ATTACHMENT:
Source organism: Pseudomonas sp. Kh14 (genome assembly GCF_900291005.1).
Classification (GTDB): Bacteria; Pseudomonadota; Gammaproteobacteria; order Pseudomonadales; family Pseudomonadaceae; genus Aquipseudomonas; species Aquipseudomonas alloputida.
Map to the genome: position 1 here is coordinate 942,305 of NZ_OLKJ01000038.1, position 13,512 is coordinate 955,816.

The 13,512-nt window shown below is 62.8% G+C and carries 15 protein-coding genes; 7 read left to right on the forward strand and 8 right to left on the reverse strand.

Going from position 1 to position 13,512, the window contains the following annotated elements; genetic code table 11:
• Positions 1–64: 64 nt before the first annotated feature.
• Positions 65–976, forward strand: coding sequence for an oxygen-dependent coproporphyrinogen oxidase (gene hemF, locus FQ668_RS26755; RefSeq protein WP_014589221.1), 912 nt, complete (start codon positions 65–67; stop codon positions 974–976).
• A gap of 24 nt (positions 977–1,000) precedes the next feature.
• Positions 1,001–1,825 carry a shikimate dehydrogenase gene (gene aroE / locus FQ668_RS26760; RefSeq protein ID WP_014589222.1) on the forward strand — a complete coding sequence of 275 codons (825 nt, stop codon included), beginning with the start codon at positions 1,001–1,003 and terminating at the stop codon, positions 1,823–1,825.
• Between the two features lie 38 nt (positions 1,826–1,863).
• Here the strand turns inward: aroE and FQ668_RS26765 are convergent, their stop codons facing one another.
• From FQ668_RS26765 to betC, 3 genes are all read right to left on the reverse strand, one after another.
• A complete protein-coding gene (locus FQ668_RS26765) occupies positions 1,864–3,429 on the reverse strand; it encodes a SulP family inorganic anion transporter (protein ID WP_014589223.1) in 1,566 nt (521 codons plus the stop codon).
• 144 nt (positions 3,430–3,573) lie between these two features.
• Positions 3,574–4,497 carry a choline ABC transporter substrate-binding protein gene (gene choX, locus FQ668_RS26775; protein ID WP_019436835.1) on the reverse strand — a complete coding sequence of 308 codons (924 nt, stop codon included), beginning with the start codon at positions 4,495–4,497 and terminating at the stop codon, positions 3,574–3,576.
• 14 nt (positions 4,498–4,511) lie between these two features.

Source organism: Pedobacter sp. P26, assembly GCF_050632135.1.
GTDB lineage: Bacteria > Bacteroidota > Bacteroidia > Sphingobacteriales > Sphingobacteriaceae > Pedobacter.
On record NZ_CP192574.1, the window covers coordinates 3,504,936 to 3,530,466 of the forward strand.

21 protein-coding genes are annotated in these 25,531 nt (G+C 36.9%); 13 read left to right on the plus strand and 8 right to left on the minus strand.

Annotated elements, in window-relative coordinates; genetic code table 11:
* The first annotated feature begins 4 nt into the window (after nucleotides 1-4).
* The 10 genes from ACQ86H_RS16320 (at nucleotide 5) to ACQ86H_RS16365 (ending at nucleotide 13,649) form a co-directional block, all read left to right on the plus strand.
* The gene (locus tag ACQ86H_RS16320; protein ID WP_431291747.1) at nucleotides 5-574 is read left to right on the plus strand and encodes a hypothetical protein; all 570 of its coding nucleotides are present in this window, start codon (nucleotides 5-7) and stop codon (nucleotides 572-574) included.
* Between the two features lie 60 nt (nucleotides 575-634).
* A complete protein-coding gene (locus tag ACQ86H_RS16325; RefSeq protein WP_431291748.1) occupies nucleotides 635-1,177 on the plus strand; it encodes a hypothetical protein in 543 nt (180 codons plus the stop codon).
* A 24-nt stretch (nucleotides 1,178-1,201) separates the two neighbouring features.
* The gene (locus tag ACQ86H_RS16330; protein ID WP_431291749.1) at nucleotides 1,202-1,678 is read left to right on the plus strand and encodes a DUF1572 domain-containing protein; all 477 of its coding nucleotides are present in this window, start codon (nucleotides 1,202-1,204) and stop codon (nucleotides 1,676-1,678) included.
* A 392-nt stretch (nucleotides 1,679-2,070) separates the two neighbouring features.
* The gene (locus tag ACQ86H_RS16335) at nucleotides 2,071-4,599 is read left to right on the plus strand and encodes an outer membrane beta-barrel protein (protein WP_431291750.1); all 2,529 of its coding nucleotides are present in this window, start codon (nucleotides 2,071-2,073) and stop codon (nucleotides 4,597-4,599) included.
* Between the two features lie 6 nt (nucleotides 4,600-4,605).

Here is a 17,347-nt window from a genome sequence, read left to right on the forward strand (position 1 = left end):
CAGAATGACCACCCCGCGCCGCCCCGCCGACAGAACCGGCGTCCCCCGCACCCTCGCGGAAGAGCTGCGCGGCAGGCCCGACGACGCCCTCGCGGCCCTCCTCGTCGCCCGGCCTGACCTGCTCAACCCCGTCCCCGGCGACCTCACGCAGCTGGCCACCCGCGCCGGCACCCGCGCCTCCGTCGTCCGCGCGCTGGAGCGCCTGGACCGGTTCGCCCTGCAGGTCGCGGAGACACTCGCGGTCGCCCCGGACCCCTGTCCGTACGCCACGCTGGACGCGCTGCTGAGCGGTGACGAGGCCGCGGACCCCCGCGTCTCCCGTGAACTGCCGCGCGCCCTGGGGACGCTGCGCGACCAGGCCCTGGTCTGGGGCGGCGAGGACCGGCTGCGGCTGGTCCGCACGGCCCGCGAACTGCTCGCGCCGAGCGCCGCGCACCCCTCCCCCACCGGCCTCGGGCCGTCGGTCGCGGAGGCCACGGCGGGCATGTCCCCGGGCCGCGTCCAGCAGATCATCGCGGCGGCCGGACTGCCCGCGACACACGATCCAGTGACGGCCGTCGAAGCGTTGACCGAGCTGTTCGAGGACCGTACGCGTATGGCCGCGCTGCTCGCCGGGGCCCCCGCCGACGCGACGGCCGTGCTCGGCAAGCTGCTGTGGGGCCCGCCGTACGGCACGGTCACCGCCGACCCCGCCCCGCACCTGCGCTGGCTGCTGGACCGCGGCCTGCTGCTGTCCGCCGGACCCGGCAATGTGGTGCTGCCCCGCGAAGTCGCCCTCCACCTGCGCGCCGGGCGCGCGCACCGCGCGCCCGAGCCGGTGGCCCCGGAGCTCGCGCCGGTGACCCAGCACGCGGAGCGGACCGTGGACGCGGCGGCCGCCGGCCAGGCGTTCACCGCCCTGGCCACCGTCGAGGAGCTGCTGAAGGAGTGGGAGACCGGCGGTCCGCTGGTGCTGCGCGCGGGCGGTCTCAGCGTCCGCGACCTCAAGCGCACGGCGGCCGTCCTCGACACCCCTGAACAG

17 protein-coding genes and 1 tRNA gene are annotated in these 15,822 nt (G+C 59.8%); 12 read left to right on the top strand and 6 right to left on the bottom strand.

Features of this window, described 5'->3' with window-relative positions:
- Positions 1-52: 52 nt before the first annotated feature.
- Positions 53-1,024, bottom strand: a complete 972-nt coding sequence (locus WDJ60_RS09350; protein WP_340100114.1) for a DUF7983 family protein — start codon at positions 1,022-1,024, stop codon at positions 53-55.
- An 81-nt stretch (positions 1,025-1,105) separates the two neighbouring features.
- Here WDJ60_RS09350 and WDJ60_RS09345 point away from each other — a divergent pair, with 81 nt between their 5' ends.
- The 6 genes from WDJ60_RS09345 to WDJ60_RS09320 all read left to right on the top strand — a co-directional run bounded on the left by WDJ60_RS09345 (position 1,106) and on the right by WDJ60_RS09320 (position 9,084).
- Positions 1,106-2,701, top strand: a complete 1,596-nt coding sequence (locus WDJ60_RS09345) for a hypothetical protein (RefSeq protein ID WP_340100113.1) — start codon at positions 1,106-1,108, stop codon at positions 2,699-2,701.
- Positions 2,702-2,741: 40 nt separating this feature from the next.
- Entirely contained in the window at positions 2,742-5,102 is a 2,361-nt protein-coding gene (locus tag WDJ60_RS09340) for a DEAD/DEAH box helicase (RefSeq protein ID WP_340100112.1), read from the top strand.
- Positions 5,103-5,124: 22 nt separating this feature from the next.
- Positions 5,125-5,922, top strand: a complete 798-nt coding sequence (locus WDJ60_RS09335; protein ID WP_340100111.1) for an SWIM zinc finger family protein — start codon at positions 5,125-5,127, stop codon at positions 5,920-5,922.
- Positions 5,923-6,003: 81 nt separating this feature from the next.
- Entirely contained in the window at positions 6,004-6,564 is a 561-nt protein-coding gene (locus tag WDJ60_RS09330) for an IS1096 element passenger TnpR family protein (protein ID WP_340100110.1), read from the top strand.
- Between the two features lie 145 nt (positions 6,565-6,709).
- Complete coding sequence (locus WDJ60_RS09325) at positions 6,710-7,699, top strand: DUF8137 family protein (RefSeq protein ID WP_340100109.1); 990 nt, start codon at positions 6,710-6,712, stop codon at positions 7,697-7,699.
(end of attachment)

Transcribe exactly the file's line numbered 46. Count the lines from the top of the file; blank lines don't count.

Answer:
- Positions 5,923-6,003: 81 nt separating this feature from the next.